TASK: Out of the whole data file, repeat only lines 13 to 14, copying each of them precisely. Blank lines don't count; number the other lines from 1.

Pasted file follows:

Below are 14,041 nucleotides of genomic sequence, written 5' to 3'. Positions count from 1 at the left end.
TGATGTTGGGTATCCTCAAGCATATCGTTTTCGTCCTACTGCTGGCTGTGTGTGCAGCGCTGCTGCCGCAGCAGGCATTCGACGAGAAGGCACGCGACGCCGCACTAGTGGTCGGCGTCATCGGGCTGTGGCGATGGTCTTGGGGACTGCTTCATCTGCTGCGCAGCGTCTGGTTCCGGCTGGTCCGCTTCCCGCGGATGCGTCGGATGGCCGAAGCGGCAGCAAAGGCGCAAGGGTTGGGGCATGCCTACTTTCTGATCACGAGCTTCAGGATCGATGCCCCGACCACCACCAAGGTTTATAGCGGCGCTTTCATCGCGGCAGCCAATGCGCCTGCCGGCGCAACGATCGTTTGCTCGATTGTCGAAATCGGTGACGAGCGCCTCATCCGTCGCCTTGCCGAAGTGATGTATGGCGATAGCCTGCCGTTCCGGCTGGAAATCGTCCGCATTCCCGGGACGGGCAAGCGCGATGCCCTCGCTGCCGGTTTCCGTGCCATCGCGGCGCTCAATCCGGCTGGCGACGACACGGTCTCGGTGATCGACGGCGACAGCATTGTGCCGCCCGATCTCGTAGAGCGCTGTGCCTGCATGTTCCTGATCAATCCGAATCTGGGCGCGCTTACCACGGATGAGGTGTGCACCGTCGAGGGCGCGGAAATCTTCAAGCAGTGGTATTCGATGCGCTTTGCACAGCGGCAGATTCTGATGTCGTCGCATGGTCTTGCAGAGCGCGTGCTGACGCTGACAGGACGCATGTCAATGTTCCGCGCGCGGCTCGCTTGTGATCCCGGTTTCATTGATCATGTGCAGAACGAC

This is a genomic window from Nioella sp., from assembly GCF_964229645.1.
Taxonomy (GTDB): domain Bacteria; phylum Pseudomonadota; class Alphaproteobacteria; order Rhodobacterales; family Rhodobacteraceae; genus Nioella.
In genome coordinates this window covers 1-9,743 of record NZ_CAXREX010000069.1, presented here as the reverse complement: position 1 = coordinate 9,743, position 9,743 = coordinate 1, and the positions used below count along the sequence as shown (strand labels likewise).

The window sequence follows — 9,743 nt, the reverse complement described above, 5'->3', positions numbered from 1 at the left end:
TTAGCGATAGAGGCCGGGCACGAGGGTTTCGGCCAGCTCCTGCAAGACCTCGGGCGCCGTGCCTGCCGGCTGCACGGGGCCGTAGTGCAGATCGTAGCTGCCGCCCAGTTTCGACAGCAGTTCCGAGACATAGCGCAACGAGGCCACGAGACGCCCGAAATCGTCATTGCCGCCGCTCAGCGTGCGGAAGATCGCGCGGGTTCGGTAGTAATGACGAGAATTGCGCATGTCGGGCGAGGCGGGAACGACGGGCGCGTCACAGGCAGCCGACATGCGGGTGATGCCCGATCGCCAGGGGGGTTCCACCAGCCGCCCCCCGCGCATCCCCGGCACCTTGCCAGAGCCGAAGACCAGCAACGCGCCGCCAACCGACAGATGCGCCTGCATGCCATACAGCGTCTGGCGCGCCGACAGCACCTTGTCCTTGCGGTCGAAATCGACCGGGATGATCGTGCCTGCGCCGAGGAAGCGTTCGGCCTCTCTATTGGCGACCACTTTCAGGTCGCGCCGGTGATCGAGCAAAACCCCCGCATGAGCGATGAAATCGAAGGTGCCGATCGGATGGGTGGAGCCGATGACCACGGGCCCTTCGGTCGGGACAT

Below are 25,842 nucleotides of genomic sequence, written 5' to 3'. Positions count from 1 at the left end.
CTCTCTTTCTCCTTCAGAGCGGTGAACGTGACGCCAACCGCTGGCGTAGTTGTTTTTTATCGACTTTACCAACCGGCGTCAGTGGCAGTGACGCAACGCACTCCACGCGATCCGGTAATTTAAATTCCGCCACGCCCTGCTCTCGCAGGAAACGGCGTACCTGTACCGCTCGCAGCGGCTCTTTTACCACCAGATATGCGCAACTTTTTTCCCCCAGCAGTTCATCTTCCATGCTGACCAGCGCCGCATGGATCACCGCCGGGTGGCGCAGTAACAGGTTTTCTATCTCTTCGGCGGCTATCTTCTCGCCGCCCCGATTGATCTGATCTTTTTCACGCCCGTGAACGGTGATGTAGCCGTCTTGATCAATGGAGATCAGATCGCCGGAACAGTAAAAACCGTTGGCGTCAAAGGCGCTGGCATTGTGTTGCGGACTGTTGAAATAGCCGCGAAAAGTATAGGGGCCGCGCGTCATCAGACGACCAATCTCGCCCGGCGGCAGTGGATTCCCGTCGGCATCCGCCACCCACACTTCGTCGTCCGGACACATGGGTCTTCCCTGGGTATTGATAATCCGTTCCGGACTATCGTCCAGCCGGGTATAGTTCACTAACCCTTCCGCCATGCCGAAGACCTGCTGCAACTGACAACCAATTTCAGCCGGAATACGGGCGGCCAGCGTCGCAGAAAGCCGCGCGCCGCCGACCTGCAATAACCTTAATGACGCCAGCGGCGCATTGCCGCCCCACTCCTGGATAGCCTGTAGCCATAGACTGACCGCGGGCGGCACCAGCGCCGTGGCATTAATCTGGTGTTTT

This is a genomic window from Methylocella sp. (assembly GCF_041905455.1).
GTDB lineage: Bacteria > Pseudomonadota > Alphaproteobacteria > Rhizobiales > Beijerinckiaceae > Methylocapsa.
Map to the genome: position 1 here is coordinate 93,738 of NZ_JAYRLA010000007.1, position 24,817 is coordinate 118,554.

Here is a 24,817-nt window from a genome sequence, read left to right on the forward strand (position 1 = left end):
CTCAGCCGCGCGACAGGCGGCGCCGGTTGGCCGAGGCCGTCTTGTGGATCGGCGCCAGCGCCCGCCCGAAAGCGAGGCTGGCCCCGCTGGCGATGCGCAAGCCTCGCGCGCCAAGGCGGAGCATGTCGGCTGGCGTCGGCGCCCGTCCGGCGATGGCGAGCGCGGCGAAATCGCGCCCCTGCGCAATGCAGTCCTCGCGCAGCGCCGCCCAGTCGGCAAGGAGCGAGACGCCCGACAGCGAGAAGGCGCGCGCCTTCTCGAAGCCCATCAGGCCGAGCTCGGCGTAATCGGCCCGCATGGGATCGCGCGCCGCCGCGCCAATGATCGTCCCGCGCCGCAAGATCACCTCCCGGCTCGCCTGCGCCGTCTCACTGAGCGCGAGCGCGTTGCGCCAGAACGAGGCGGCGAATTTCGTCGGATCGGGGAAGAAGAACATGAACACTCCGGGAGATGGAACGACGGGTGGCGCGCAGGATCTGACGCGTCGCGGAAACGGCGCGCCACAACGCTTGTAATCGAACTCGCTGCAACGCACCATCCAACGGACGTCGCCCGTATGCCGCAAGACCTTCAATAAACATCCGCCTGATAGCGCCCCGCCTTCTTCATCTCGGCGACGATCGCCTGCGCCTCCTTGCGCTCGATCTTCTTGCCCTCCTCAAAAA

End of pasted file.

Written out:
Here is a 24,817-nt window from a genome sequence, read left to right on the forward strand (position 1 = left end):
CTCAGCCGCGCGACAGGCGGCGCCGGTTGGCCGAGGCCGTCTTGTGGATCGGCGCCAGCGCCCGCCCGAAAGCGAGGCTGGCCCCGCTGGCGATGCGCAAGCCTCGCGCGCCAAGGCGGAGCATGTCGGCTGGCGTCGGCGCCCGTCCGGCGATGGCGAGCGCGGCGAAATCGCGCCCCTGCGCAATGCAGTCCTCGCGCAGCGCCGCCCAGTCGGCAAGGAGCGAGACGCCCGACAGCGAGAAGGCGCGCGCCTTCTCGAAGCCCATCAGGCCGAGCTCGGCGTAATCGGCCCGCATGGGATCGCGCGCCGCCGCGCCAATGATCGTCCCGCGCCGCAAGATCACCTCCCGGCTCGCCTGCGCCGTCTCACTGAGCGCGAGCGCGTTGCGCCAGAACGAGGCGGCGAATTTCGTCGGATCGGGGAAGAAGAACATGAACACTCCGGGAGATGGAACGACGGGTGGCGCGCAGGATCTGACGCGTCGCGGAAACGGCGCGCCACAACGCTTGTAATCGAACTCGCTGCAACGCACCATCCAACGGACGTCGCCCGTATGCCGCAAGACCTTCAATAAACATCCGCCTGATAGCGCCCCGCCTTCTTCATCTCGGCGACGATCGCCTGCGCCTCCTTGCGCTCGATCTTCTTGCCCTCCTCAAAAA